by Marianne McFarland
My family has never been what you might call “cat people.” Sure, we’ve had cats throughout the years, but we’ve always collectively considered ourselves “dog people.” Still, when a cat follows you across the street and proceeds to get into your car, you realize that you just might have become a cat person … at least as far as the cat is concerned.
I was leaving work (at Washington School) when an orange-and-white skinny cat followed me across the street to my car. After a quick sniff, he hopped in. I made sure he didn’t belong to any one nearby … and that was when I became a cat person. Sort of.
Washington, the cat, became a part of the family; but he was a typical cat in that he could do without you as long as his food bowl was full. We love him dearly and always feel honored that Washington gives us the privilege of petting him on occasion.
About a year and a half after Washington’s adoption, my husband came home from work with a teeny, tiny jet-black kitten, a litter pan, and a smug grin. “Look what I found under a orange tree!” he exclaimed. He’d found the mama dead on the side of the road— and there were two other kittens there, too. One kitten was all orange, and one a grey tabby.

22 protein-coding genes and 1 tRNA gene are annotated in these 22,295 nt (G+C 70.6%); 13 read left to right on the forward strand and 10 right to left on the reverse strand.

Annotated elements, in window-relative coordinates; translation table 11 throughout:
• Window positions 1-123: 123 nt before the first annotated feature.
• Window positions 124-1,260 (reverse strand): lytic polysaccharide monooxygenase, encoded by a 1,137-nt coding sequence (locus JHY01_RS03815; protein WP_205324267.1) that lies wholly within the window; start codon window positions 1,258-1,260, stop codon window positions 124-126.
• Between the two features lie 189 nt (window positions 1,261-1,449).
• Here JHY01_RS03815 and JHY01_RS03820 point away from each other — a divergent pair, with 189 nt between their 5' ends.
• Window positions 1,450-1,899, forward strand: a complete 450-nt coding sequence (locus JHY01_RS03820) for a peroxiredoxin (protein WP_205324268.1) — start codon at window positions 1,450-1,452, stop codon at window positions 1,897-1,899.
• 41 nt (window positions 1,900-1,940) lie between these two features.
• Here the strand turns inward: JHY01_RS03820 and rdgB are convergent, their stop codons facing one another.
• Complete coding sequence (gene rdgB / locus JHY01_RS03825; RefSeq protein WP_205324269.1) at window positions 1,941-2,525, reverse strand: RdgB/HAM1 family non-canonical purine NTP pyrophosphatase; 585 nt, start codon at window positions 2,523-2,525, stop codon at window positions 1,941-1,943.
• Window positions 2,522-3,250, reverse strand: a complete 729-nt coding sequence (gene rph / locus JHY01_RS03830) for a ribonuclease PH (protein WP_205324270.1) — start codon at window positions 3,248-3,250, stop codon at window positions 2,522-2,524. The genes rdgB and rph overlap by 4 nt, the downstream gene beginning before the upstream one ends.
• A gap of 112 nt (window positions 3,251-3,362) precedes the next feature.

I was surprised to hear that he‘d already taken the other two to Cat House on the Kings. They determined that the kittens were about four-and-a-half to five weeks old. They also let him know that they were unable to take the black kitten, due to a lower rate of people adopting black cats—as well as judging if the ones that do want to adopt are pure in intent.
They gave my husband instructions on how to keep the baby safe (by keeping her in the bathtub!) and how to ensure that she bonded with the family. We followed directions, endured a few scratches and bites and played hours of dragging yarn across the floor.
Berryjuice (my creative son’s idea for her name) has truly become a part of the family, with one exception: that would be Washington. He still seems a bit miffed that we would find the need to have a feline other than him around. But for the most part, he ignores her existence.
However, we no longer consider our family just “dog people.” We’ve truly become cat people as well. We get to enjoy plenty of nose taps, biscuit-making, and loud purring which make us smile, relax, and be happy that the little black kitten came to stay.
You can find more animal rescue, therapy animal, and other pet related articles in our pet section.